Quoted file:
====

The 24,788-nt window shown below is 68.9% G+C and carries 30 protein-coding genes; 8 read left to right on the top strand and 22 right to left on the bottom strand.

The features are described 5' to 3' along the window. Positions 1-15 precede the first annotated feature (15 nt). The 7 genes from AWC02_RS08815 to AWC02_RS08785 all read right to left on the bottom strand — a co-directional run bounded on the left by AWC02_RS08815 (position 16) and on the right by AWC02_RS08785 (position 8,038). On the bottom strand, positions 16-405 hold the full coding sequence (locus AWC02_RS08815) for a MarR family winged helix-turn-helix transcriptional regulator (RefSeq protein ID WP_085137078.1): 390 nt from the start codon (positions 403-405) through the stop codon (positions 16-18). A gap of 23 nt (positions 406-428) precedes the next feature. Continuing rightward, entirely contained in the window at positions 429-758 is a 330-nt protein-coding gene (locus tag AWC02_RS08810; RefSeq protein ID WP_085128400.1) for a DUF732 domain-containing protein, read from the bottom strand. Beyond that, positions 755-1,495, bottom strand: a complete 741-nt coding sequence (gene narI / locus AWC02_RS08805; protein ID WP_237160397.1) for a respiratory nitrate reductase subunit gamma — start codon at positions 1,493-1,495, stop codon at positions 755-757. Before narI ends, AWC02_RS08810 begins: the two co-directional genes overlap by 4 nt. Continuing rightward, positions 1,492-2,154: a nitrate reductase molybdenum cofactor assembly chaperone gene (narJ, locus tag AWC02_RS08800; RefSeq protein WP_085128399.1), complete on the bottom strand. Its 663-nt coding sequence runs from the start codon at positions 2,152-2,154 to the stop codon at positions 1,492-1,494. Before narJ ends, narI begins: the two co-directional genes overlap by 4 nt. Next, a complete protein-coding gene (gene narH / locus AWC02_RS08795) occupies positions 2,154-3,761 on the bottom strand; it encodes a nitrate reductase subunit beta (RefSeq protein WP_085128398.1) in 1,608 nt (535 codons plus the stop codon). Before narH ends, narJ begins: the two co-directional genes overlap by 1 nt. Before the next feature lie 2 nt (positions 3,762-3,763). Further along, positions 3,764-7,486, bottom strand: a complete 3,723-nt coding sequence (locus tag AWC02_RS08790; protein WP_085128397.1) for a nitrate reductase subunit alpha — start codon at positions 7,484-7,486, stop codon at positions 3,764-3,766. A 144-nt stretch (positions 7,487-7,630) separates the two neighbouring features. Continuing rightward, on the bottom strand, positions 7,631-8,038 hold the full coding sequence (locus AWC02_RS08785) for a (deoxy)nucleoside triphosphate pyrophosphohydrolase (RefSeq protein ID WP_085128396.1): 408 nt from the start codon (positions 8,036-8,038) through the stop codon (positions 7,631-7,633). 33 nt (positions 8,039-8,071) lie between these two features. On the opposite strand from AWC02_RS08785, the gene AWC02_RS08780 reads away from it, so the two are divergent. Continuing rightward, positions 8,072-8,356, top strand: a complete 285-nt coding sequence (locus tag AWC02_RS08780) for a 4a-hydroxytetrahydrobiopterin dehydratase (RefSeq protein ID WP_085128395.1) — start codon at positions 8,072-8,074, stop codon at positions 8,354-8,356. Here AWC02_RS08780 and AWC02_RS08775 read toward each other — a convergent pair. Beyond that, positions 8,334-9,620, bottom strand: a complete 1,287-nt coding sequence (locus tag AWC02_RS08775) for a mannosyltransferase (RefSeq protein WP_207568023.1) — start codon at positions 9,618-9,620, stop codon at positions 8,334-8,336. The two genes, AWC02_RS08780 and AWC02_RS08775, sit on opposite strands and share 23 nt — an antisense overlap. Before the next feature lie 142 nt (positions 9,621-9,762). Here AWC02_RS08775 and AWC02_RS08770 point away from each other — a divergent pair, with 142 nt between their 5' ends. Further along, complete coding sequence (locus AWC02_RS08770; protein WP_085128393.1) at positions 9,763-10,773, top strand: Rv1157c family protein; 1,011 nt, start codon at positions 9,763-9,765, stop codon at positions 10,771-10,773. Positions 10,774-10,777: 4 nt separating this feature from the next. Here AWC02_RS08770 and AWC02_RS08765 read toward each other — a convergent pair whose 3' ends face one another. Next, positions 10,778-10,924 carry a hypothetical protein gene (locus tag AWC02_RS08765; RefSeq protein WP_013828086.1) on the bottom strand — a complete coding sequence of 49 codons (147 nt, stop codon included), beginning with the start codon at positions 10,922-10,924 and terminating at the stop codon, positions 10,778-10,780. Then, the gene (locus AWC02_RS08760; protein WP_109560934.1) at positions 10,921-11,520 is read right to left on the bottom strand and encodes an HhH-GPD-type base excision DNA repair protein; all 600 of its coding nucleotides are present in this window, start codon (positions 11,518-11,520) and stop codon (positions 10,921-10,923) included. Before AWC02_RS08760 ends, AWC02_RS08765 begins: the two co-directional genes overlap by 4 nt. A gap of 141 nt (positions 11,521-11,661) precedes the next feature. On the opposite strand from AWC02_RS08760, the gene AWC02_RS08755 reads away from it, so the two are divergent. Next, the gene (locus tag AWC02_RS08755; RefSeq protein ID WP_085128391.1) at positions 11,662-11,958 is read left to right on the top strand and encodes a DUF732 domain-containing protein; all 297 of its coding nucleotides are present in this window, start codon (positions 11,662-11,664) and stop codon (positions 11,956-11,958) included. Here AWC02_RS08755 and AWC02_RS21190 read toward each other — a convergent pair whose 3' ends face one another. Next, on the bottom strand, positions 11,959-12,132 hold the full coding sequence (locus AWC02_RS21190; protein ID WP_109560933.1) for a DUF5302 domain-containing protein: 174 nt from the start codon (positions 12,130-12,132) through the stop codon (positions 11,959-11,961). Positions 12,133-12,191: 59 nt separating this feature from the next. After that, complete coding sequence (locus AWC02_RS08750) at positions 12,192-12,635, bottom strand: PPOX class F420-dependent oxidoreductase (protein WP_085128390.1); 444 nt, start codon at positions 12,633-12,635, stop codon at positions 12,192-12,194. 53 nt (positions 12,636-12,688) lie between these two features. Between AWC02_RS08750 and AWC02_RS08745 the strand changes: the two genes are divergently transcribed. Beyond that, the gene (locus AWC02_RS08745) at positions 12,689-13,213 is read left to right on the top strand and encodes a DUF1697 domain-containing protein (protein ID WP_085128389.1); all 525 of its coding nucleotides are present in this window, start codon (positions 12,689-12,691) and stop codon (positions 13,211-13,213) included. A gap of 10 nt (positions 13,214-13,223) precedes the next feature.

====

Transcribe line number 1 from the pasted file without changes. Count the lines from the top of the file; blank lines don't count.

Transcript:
The 24,788-nt window shown below is 68.9% G+C and carries 30 protein-coding genes; 8 read left to right on the top strand and 22 right to left on the bottom strand.